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May 14, 2002
11:26 AM   Subscribe

The best even-handed treatment I've seen of the ANWR controversy appeared in the May 13th issue of Sports Illustrated (Sorry, no link to the article, but my summary and other helpful links inside).
posted by Sean Meade (11 comments total)

 
(The quality of writing at SI is very high, whether you like the subject matter or not. Their outside perspective may have helped to de-politicize this article. I still don't know why it was in SI. The focus sure wasn't hunting, though that was the introduction.)

Please feel free to help me with links. Beside the one below, here's the Google search for ANWR.
Salient points:

The Wall Street Journal called ANWR a 'moonscape', which it is not.

There are many good economic reasons not to drill. The nonpartisan Rocky Mountain Institute says drilling 'could not be justified on economic...grounds.' You have to get at least 16$ a barrel, which is not a sure bet.

There might be 80 B$ in there, which could be taken out of our trade deficit. It would also generate several B$ in federal and state taxes.

ANWR oil will not reduce our foreign oil dependency appreciably. ANWR could probably only supply 3.2 B barrels, only a 166-day supply for the US.

If cars, SUVs, and light trucks became 4 mpg more efficient, it would be equivalent to developing an oil field 10 times the size of ANWR.

The real clincher, as the article points out, is what do the people of Alaska want, especially the Natives? Many want the much expanded quality of living that oil money brings. In my mind, it's hard to refuse them the right to exploit the resources available to them.

The article closes with a pitch for saving ANWR. That's not necessarily my conclusion. Sure it's beautiful, and that counts for a lot. But it's not the priority claim. And it can't be proven that massive damage would be done, or that species would be endangered. If the people who live there want the income, I find it hard to refuse on the grounds of evironmental claims which are not absolute.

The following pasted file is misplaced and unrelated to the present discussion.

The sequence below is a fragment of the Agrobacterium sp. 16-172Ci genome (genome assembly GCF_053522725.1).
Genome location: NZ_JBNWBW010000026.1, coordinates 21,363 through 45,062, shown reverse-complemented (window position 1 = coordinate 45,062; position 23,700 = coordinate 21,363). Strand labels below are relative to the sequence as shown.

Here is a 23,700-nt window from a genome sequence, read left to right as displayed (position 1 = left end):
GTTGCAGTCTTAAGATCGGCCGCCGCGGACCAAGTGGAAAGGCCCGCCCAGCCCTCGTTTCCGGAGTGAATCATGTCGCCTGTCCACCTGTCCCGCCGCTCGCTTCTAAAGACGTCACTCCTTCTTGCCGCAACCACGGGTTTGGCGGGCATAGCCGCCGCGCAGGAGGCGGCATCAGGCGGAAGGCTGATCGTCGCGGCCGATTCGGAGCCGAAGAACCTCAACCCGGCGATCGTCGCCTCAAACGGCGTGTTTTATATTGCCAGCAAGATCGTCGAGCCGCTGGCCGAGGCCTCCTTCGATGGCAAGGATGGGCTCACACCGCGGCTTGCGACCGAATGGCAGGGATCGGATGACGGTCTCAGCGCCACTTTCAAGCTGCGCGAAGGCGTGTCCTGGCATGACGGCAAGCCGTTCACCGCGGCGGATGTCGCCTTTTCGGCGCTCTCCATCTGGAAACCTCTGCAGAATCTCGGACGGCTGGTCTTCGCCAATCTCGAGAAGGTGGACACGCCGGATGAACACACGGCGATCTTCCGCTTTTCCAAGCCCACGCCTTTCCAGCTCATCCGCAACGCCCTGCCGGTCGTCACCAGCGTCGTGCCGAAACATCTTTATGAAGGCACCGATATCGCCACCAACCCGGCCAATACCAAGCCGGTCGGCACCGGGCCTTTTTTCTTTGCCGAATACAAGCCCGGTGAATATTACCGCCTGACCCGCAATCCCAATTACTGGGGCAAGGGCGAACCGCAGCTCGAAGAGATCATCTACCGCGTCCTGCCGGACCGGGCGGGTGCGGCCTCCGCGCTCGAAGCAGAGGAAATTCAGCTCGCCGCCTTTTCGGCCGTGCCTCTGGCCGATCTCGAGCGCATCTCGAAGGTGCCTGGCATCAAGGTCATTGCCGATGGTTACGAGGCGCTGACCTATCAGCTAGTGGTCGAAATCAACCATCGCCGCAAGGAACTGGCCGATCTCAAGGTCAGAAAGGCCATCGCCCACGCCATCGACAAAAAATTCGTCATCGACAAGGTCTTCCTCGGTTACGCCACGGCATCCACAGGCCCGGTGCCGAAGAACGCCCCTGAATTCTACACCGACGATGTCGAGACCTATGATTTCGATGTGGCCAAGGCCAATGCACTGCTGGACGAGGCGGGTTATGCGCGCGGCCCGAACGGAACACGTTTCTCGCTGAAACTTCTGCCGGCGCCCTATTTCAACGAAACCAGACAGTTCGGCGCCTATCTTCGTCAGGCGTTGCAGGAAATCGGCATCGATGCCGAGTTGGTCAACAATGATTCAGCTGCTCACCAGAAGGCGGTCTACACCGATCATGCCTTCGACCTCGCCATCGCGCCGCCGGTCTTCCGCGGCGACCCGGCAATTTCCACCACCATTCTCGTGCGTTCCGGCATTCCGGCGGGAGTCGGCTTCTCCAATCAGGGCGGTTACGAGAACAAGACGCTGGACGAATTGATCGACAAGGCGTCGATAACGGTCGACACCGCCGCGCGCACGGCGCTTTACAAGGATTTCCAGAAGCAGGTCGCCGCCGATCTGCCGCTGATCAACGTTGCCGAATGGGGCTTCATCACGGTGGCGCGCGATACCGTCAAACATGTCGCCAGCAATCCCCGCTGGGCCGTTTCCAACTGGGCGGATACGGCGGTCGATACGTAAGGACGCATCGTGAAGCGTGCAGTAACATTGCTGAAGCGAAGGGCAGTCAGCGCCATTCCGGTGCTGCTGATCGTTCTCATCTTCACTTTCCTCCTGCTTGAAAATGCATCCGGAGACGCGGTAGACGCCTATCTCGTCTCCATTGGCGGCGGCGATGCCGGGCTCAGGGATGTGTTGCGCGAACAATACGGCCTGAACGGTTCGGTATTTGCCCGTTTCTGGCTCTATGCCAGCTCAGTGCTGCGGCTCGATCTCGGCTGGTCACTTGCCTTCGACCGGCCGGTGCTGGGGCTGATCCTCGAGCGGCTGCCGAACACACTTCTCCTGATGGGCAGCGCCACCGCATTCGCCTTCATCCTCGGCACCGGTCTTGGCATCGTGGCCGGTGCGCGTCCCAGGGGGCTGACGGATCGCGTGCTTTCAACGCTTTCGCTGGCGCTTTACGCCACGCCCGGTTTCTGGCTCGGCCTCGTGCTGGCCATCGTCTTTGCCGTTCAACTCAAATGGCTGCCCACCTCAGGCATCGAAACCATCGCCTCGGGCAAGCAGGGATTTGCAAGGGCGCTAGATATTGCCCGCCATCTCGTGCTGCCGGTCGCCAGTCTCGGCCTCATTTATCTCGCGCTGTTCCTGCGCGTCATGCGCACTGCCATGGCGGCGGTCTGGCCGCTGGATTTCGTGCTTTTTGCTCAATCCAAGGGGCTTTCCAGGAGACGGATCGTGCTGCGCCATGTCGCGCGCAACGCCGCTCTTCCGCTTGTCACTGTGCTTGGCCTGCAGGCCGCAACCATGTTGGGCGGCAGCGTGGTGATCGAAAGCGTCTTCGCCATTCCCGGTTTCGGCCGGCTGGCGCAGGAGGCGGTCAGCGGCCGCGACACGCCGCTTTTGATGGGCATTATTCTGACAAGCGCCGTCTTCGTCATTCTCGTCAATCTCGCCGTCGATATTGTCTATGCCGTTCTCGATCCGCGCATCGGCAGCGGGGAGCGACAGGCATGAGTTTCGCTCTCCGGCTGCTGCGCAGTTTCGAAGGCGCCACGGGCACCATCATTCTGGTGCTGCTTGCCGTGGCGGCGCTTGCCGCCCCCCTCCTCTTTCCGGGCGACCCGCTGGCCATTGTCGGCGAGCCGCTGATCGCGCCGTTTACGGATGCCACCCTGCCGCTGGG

posted by Sean Meade at 11:27 AM on May 14, 2002


Ooh, boy. I would have loved to have read a good discussion about the whole ANWR topic, kicked off by a timely and interesting link to a site about it, but I'm afraid this wasn't the way to start it off.
posted by yhbc at 11:30 AM on May 14, 2002


The real clincher, as the article points out, is what do the people of Alaska want, especially the Natives?

Except that it doesn't belong to the people of Alaska. It's the Arctic National Wildlife Refuge.

I can't address what the Natives want. But I wonder, if they asked the U.S. government to give back all of the land they once inhabited, would we call that "the real clincher"?
posted by nathanstack at 11:40 AM on May 14, 2002


i guess possession is, technically, 9/10ths of the law.

on the other hand, some of these Native Americans live in ANWR and have for some time (*end understatement*). do they get a say? that's part of what this article addresses. i've summarized it. sorry it's not on the web.

i think there's something here to start with. anybody care to build on it, instead of just criticizing?
posted by Sean Meade at 11:49 AM on May 14, 2002


MeTa
posted by signal at 12:45 PM on May 14, 2002


Ah, no doubt this thread, like wildlife in the ANWR, is in massive danger of extinction, but who can resist...

And it can't be proven that massive damage would be done, or that species would be endangered.